Again, I am not saying any of this is a good thing, but it is a fact. And if I refuse to see facts, I’m not doing my job as a monk and I am, therefore, a burden to society rather than a help to it.
Monks cannot be naive and idealistic. We have a duty to be honest with ourselves and honest with the people we encounter.
A couple weeks ago I put up a blog piece called I Vow Not to Destabilize Society. That piece provoked a loud outcry among certain more idealistic readers of my stuff. I was told that our society was already destabilized and that the way forward was to pull down the terrible people who run our world and replace them with nicer, fairer, more inclusive people.
Maybe that’s true. Eventually. Far in the future. But it will have to happen slowly, incrementally, piece by piece. None of us here in 2017 will be alive to see if our small efforts to make the world a fairer, more just, more inclusive place have worked out. We may see some progress, but we won’t see the end result. Or maybe we will see it in a future incarnation, if you believe in that sort of thing. But not in this lifetime.
Violent and sudden overthrow of the current powers-that-be will only allow even worse people than them to take charge of things. If you talk about destruction, don’t you know that you can count me out.
Change has to come. We need to be the instigators of change. But as a monk, I see myself as the instigator of small change on a personal level. This is the only realistic road to a better world for those yet to be born.
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Our Zen retreats are fair and inclusive. How about registering for the Dogen Sangha Los Angeles Spring Retreat April 21-23, 2017 at Mt Baldy Zen Center ?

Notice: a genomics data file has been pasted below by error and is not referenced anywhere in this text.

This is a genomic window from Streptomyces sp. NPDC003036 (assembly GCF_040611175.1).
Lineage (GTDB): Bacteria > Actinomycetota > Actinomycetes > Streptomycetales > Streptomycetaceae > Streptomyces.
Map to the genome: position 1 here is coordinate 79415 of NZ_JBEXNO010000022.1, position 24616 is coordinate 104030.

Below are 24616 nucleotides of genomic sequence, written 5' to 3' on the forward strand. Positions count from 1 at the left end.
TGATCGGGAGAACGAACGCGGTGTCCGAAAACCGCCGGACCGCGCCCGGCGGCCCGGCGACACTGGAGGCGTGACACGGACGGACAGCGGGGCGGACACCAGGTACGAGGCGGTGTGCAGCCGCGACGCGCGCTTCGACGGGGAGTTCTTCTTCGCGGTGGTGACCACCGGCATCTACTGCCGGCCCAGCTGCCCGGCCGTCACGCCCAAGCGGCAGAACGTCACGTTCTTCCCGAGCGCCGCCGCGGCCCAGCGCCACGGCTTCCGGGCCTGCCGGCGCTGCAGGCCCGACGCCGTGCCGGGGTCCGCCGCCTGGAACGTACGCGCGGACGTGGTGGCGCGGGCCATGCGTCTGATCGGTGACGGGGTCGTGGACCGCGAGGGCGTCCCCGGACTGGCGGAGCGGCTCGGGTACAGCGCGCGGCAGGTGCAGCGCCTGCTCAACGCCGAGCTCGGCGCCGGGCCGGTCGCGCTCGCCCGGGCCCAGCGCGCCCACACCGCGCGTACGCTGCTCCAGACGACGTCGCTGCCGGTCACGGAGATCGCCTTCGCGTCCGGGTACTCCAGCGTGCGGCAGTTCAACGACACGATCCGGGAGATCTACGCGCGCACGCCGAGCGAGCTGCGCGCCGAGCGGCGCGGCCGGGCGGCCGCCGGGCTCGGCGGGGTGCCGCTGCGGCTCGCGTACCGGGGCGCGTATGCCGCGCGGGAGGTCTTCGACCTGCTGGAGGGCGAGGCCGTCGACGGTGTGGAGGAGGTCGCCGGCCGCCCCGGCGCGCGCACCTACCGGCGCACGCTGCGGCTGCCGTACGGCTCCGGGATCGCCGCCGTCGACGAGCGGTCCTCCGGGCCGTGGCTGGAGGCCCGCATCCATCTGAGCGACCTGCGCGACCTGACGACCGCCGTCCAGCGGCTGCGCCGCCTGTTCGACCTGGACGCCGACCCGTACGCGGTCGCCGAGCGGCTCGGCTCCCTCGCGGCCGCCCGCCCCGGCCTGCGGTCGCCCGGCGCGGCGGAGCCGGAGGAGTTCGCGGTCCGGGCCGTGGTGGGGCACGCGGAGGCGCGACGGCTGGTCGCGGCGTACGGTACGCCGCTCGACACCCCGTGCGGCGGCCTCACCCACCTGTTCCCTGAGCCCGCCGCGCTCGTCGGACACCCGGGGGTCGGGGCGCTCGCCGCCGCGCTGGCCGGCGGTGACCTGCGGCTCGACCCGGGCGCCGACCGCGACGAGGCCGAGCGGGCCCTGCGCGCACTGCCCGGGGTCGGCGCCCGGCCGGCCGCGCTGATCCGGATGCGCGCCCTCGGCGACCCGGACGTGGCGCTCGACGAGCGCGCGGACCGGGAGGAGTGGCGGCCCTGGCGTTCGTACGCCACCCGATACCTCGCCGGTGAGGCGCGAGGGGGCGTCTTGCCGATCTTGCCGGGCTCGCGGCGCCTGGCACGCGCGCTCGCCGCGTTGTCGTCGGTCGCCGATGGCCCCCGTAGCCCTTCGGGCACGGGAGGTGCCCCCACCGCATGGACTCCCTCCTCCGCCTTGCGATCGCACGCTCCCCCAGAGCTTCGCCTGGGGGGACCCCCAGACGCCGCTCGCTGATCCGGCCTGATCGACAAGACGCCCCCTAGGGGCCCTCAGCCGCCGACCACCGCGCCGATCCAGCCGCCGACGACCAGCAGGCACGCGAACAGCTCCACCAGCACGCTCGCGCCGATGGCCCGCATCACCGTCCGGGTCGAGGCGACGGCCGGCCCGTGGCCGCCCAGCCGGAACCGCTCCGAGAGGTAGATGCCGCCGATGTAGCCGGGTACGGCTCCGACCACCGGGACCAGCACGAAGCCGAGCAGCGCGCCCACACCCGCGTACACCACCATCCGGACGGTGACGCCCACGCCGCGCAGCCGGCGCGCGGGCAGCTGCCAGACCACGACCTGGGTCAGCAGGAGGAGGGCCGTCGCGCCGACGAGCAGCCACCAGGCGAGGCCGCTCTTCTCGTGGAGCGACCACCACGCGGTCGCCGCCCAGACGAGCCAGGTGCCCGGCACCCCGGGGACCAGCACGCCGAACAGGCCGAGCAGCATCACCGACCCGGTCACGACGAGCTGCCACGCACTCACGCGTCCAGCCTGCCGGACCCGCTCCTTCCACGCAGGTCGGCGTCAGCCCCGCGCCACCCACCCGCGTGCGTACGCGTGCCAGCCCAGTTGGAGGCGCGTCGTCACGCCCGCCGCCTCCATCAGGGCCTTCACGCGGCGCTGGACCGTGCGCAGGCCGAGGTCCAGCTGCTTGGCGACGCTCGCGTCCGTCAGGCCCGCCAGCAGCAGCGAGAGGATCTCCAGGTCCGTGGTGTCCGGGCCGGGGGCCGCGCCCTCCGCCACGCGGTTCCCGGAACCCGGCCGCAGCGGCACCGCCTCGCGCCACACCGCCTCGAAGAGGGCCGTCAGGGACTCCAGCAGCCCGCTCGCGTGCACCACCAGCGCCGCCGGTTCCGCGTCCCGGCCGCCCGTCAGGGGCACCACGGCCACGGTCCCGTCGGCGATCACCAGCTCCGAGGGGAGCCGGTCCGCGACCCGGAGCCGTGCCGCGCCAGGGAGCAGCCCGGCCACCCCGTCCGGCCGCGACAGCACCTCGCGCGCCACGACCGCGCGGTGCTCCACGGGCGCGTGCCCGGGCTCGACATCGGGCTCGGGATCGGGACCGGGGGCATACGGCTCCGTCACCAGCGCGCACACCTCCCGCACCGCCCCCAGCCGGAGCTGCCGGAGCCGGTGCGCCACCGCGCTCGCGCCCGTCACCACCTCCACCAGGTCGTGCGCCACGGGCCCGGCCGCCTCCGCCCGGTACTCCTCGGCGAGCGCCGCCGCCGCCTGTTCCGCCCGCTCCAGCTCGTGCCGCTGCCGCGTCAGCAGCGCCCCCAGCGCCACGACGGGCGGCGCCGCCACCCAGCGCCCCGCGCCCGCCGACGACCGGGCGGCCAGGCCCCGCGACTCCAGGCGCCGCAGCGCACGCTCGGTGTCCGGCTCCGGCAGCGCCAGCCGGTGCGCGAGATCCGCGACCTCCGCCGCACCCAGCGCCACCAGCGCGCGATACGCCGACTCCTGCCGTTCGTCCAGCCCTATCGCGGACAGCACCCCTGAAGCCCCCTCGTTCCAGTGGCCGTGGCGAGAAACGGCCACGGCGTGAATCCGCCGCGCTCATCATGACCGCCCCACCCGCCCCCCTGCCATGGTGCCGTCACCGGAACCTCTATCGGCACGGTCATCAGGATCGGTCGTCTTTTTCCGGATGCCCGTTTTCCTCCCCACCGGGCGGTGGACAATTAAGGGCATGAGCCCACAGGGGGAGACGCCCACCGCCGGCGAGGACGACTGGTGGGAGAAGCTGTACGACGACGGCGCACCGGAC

Led by Brad Warner, this three-day intensive retreat will focus primarily on the practice of zazen. Morning chanting services, work periods, and yoga (led by Nina Snow) will round out the daily activities. The program will also feature lectures by Brad, as well as the opportunity for dokusan (personal meetings). Participants will be able to take advantage of this beautiful location for hiking during free periods.
Click for the registration form, practice schedules and more!
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I have a YouTube channel now! Check it out!
And here’s my Patreon page!
Check out my podcast with Pirooz Kalayeh, ONCE AGAIN ZEN!
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I’ve got a new book out now! Stay up to date on my live appearances and more by signing up for our mailing list on the contact page!
September 7-10, 2017 Retreat in Finland
September 15-20, 2017 Retreat at Domicilium, Weyarn, Germany
September 22, 2017 Talk in Munich, Germany
September 23, 2017 Retreat in Munich, Germany
September 24-29, 2017 Retreat at Benediktushof, near Wurzburg, Germany
October 1-4, 2017 Retreat in Hebden Bridge, England
Every Monday at 7:30pm there’s zazen at Angel City Zen Center (NEW TIME, NEW PLACE!) 1407 West 2nd Street, Los Angeles, CA, 90026 Beginners only!
Every Saturday at 10:00 am there’s zazen at the Angel City Zen Center (NEW PLACE!) 1407 West 2nd Street, Los Angeles, CA, 90026 Beginners only!